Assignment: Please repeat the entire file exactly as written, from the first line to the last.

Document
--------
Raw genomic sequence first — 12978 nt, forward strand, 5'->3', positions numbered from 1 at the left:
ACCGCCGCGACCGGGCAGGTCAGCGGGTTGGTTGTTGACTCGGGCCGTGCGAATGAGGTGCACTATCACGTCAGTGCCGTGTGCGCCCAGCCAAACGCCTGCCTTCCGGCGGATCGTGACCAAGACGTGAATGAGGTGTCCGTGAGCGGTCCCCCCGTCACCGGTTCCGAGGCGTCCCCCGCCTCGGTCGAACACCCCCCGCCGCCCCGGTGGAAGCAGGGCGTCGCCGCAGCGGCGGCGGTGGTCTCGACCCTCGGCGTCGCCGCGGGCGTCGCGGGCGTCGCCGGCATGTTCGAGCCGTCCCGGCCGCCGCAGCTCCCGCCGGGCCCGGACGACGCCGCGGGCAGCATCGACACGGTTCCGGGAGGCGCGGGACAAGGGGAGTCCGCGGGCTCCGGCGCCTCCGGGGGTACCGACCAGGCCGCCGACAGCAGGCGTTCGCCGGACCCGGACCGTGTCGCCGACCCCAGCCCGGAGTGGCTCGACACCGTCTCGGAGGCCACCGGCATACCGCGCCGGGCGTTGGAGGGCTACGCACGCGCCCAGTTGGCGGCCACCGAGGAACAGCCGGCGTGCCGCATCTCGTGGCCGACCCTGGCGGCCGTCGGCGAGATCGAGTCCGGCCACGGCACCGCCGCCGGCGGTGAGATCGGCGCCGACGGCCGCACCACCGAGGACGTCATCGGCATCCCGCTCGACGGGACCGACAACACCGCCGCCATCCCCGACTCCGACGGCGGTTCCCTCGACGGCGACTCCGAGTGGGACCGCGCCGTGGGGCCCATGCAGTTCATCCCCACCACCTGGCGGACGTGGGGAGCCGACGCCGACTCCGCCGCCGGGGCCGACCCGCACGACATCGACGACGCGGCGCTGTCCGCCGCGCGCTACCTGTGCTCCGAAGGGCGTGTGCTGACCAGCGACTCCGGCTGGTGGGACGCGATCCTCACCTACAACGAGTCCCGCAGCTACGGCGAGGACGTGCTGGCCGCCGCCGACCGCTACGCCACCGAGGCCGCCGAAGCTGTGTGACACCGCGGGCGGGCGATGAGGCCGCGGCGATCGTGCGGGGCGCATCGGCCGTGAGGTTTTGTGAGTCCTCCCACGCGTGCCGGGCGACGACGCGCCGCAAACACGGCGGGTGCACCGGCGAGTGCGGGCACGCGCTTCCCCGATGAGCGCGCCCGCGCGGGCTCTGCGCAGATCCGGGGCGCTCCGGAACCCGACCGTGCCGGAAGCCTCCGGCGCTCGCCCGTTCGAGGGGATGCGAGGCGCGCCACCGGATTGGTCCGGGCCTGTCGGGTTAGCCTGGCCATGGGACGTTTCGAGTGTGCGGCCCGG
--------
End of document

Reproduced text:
Raw genomic sequence first — 12978 nt, forward strand, 5'->3', positions numbered from 1 at the left:
ACCGCCGCGACCGGGCAGGTCAGCGGGTTGGTTGTTGACTCGGGCCGTGCGAATGAGGTGCACTATCACGTCAGTGCCGTGTGCGCCCAGCCAAACGCCTGCCTTCCGGCGGATCGTGACCAAGACGTGAATGAGGTGTCCGTGAGCGGTCCCCCCGTCACCGGTTCCGAGGCGTCCCCCGCCTCGGTCGAACACCCCCCGCCGCCCCGGTGGAAGCAGGGCGTCGCCGCAGCGGCGGCGGTGGTCTCGACCCTCGGCGTCGCCGCGGGCGTCGCGGGCGTCGCCGGCATGTTCGAGCCGTCCCGGCCGCCGCAGCTCCCGCCGGGCCCGGACGACGCCGCGGGCAGCATCGACACGGTTCCGGGAGGCGCGGGACAAGGGGAGTCCGCGGGCTCCGGCGCCTCCGGGGGTACCGACCAGGCCGCCGACAGCAGGCGTTCGCCGGACCCGGACCGTGTCGCCGACCCCAGCCCGGAGTGGCTCGACACCGTCTCGGAGGCCACCGGCATACCGCGCCGGGCGTTGGAGGGCTACGCACGCGCCCAGTTGGCGGCCACCGAGGAACAGCCGGCGTGCCGCATCTCGTGGCCGACCCTGGCGGCCGTCGGCGAGATCGAGTCCGGCCACGGCACCGCCGCCGGCGGTGAGATCGGCGCCGACGGCCGCACCACCGAGGACGTCATCGGCATCCCGCTCGACGGGACCGACAACACCGCCGCCATCCCCGACTCCGACGGCGGTTCCCTCGACGGCGACTCCGAGTGGGACCGCGCCGTGGGGCCCATGCAGTTCATCCCCACCACCTGGCGGACGTGGGGAGCCGACGCCGACTCCGCCGCCGGGGCCGACCCGCACGACATCGACGACGCGGCGCTGTCCGCCGCGCGCTACCTGTGCTCCGAAGGGCGTGTGCTGACCAGCGACTCCGGCTGGTGGGACGCGATCCTCACCTACAACGAGTCCCGCAGCTACGGCGAGGACGTGCTGGCCGCCGCCGACCGCTACGCCACCGAGGCCGCCGAAGCTGTGTGACACCGCGGGCGGGCGATGAGGCCGCGGCGATCGTGCGGGGCGCATCGGCCGTGAGGTTTTGTGAGTCCTCCCACGCGTGCCGGGCGACGACGCGCCGCAAACACGGCGGGTGCACCGGCGAGTGCGGGCACGCGCTTCCCCGATGAGCGCGCCCGCGCGGGCTCTGCGCAGATCCGGGGCGCTCCGGAACCCGACCGTGCCGGAAGCCTCCGGCGCTCGCCCGTTCGAGGGGATGCGAGGCGCGCCACCGGATTGGTCCGGGCCTGTCGGGTTAGCCTGGCCATGGGACGTTTCGAGTGTGCGGCCCGG